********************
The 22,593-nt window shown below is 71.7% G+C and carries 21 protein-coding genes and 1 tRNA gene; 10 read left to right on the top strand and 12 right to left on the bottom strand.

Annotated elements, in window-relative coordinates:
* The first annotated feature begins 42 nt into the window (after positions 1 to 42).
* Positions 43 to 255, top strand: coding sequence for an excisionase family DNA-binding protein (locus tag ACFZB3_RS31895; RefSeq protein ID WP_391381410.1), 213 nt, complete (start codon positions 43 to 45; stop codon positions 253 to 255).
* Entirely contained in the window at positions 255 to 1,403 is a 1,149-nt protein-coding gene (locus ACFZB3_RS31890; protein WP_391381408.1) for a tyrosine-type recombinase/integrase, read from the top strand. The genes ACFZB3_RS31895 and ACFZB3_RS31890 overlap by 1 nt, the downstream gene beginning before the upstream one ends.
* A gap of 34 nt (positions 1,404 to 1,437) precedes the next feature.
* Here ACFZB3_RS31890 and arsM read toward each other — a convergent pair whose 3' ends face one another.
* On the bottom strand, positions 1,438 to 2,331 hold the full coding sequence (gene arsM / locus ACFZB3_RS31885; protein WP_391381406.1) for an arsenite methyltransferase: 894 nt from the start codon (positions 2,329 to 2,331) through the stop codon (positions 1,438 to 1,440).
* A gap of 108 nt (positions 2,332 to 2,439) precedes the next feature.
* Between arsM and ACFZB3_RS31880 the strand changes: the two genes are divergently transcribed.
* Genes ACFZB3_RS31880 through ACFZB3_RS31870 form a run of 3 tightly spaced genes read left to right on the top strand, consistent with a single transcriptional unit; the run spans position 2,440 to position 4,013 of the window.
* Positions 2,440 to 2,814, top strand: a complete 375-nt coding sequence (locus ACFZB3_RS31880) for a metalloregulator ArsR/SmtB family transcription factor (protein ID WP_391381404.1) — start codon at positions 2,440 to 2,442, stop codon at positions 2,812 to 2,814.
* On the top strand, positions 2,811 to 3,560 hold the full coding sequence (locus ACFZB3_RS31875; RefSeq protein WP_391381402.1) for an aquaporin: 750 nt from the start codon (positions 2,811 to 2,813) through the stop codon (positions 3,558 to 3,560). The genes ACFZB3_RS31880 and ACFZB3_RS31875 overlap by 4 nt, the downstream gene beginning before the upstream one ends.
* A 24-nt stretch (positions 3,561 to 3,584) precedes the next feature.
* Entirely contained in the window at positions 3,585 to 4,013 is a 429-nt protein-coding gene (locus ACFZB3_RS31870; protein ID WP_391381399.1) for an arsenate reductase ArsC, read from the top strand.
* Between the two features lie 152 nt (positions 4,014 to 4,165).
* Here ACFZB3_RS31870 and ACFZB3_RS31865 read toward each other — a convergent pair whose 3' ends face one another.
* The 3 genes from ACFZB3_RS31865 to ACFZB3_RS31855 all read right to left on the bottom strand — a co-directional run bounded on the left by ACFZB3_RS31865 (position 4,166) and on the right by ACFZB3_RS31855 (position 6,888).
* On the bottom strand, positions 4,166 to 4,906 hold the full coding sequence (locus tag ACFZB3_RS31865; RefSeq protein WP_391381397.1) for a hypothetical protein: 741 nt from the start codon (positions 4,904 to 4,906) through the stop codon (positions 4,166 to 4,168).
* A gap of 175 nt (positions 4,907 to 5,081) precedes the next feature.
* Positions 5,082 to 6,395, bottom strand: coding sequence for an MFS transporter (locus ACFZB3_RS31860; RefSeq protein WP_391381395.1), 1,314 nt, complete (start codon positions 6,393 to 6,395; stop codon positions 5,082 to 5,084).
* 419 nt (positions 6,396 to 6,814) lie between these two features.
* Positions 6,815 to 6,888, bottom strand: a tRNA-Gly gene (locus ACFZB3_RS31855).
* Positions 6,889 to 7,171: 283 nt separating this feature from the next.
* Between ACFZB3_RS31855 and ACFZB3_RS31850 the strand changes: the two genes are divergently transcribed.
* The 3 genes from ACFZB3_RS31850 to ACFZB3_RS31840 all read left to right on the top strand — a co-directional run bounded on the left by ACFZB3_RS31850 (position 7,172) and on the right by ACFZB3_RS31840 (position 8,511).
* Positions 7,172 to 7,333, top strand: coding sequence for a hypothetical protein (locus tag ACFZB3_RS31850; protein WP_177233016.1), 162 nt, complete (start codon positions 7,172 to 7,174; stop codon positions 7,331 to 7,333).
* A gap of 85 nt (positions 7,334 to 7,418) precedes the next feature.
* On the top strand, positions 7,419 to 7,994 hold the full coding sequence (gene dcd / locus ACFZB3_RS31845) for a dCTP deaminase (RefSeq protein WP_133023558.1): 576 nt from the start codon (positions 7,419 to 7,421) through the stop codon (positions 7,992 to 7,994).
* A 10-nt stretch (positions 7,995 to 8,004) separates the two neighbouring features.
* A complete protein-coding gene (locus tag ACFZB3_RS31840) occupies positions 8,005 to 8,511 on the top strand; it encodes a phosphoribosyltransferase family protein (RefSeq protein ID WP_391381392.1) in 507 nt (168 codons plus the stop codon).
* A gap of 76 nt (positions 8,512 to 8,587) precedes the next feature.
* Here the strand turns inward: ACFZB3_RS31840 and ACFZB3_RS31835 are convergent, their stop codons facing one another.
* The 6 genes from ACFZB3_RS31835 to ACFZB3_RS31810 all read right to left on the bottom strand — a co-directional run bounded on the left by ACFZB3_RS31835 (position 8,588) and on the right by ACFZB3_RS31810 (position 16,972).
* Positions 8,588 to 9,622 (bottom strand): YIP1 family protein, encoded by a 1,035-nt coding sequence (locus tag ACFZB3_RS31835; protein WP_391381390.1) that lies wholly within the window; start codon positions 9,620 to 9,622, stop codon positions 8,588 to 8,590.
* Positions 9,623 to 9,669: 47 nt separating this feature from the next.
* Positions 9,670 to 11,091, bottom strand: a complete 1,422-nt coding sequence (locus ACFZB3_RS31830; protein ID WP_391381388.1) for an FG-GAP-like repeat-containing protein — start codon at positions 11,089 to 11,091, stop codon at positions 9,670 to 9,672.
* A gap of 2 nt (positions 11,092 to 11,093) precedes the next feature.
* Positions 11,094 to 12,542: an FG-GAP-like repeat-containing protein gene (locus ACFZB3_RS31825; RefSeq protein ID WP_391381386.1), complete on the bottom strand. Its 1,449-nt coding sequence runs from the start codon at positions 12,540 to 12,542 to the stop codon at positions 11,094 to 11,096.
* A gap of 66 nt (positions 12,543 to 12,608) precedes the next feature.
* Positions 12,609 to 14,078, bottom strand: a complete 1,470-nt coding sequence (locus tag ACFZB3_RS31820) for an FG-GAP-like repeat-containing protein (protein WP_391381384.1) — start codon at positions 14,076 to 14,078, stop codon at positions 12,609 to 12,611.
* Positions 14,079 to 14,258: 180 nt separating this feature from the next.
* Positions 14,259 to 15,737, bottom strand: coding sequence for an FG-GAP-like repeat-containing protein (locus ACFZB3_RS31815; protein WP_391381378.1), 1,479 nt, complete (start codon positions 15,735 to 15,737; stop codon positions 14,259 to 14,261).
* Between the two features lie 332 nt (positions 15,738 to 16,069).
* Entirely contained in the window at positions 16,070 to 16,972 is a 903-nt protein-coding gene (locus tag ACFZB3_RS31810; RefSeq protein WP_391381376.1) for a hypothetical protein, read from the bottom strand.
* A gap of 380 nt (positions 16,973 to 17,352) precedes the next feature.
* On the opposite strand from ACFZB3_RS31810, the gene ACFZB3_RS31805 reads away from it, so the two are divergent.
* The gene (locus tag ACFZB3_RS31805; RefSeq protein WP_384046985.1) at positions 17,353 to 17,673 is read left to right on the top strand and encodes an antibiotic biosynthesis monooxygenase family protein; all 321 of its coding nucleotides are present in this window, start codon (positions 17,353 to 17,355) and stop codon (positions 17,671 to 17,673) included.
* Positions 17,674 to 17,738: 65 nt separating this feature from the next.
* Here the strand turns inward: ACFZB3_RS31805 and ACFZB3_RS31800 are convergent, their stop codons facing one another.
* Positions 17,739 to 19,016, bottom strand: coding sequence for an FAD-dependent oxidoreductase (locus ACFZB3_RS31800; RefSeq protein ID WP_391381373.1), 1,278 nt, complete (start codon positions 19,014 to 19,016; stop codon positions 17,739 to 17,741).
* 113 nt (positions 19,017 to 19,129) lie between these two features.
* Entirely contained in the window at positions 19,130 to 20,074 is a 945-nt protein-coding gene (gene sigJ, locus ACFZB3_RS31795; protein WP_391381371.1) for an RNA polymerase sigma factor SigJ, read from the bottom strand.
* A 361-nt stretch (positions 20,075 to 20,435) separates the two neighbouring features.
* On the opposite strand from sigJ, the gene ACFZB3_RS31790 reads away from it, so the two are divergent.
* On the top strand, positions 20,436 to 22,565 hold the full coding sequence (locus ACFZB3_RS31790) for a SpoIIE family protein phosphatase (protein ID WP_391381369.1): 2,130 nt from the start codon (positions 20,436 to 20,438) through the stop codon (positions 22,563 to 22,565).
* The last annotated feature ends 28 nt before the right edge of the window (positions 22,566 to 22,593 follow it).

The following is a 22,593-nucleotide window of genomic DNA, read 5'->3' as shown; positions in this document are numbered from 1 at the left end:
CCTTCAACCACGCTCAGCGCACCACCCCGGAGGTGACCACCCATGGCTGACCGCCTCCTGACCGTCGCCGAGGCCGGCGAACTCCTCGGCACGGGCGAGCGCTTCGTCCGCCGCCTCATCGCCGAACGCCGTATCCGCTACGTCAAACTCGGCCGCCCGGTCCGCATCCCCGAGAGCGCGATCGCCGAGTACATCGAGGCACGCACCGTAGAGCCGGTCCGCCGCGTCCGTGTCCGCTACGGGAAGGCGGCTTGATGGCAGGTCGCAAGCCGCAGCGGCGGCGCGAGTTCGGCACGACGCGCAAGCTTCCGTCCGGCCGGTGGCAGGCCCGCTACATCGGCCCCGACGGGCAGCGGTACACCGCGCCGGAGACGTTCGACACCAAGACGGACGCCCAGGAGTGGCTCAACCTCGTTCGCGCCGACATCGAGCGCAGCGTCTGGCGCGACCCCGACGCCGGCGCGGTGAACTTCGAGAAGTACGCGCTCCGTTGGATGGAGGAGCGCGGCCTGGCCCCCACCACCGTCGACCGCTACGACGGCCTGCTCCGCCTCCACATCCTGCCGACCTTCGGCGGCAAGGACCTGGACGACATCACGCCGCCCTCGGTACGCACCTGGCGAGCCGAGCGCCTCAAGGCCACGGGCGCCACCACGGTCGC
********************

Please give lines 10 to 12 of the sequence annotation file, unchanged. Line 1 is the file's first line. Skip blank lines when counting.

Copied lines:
* Between arsM and ACFZB3_RS31880 the strand changes: the two genes are divergently transcribed.
* Genes ACFZB3_RS31880 through ACFZB3_RS31870 form a run of 3 tightly spaced genes read left to right on the top strand, consistent with a single transcriptional unit; the run spans position 2,440 to position 4,013 of the window.
* Positions 2,440 to 2,814, top strand: a complete 375-nt coding sequence (locus ACFZB3_RS31880) for a metalloregulator ArsR/SmtB family transcription factor (protein ID WP_391381404.1) — start codon at positions 2,440 to 2,442, stop codon at positions 2,812 to 2,814.